This is an example for absorption type hydraulic dynamometer.
When a conducting material moves through a magnetic flux field, voltage is generated, which causes current to flow. If the conductor is a wire forming, a part of a complete circuit current will be caused to flow through that circuit, and with some form of commutating device a form of A.C. or D.C generator may result.
An eddy current dynamometer is shown in fig. It consists of a metal disc or wheel which is rotated in the flux of a magnetic field. The field if produced by field elements or coils is excited by an external source and attached to the dynamometer housing which is mounted in trunnion bearings. As the disc turns, eddy currents are generated. Its reaction with the magnetic field tends to rotate the complete housing in the trunnion bearings. Water cooling is employed.
It uses fluid friction rather than dry friction for dissipating the input energy. It consists of rotating disc and a stationary casing. The rotating disc is keyed to the drive shaft of the prime mover and it revolves inside the stationary casing.
The casing is mounted on antifriction bearings and has a brake arm and a balance system attached to it. This bearing allows the casing to rotate freely except for the restraint imposed by the brake arm. The casing is in the form of two halves. One of which is placed on either side of the rotating disc. The semi elliptical placed in the casing match with corresponding grooves inside the rotating disc to form chamber. The stream of water flow is maintained in this chamber.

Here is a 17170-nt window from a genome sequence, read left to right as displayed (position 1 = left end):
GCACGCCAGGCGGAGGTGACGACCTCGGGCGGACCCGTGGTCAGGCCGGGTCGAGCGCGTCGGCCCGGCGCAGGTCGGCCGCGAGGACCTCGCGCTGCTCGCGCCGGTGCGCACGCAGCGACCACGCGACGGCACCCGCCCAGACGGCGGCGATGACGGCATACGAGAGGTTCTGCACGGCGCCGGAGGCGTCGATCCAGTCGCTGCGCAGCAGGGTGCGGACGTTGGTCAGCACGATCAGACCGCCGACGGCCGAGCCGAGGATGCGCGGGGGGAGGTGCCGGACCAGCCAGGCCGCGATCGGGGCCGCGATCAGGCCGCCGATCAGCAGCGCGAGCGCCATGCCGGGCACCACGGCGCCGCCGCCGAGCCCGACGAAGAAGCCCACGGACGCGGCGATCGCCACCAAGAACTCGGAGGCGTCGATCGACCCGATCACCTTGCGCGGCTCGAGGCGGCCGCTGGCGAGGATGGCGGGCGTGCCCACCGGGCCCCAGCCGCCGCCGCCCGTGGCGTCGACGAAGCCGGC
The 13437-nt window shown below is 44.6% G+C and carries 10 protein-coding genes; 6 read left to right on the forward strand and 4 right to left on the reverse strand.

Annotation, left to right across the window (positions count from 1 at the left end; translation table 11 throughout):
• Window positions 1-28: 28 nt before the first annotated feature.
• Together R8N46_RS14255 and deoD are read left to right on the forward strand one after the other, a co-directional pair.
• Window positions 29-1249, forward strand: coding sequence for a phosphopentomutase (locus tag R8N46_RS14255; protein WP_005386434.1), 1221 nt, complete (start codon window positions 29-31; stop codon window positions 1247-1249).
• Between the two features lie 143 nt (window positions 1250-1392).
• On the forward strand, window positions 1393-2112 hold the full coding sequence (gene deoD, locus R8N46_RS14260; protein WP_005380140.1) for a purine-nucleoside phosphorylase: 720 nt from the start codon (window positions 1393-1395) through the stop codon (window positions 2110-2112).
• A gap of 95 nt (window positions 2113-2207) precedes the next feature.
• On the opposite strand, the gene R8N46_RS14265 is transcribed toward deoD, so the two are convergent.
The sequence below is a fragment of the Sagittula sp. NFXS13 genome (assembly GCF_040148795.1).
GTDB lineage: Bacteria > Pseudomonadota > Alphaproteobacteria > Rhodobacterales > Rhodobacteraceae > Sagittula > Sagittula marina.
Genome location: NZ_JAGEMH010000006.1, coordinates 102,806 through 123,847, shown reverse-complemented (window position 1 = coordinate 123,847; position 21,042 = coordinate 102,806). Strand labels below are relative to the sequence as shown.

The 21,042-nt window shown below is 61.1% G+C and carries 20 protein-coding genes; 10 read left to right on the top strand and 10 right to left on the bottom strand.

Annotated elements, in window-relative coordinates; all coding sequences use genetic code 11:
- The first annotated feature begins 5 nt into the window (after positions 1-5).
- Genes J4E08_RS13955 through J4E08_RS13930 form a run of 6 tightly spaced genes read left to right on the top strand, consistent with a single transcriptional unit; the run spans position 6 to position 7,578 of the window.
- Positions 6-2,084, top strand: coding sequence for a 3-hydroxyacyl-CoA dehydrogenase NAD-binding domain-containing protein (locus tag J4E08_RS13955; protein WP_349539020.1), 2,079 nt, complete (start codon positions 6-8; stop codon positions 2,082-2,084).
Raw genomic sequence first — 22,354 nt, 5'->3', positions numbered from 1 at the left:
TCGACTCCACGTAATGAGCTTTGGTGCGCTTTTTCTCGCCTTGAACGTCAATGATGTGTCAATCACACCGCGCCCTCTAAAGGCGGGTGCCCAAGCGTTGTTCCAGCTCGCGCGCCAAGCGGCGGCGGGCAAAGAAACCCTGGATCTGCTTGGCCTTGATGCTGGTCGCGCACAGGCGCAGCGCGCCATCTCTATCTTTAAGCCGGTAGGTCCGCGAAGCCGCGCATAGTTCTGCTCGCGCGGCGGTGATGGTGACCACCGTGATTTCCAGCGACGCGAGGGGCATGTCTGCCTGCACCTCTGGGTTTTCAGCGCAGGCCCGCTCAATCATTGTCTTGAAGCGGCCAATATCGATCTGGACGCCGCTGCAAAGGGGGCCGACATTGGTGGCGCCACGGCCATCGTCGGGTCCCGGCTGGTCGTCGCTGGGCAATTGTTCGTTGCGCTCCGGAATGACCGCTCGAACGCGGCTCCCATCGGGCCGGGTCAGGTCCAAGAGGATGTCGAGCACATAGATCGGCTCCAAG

When the brake is operating, the water follows a helical path in the chamber. Vortices and eddy current are set up in the water and tend to turn the dynamometer cannons in the direction of rotation at the engine shaft. This tendency is resisted by the brake arm and balance system that measures the torque.
The amount of braking is controlled by varying either the amount of water and its pressure or the distance between the rotators disc and the stationary casing. Maximum absorption is obtained with the casing full, and minimum absorption with its minimum amount of water required to keep the shaft seals lubricated. The amount of water circulated must be sufficient to prevent the formation of steam, since such action would cause momentary unloading. Power absorption by a hydraulic accelerometer varies approximately as the cube of rotational speed and as the fifth power of rotor diameter.
Advantages of hydraulic accelerometer
- Less space required for high absorption capacity.
- Low cost
- No additional water is required for cooling.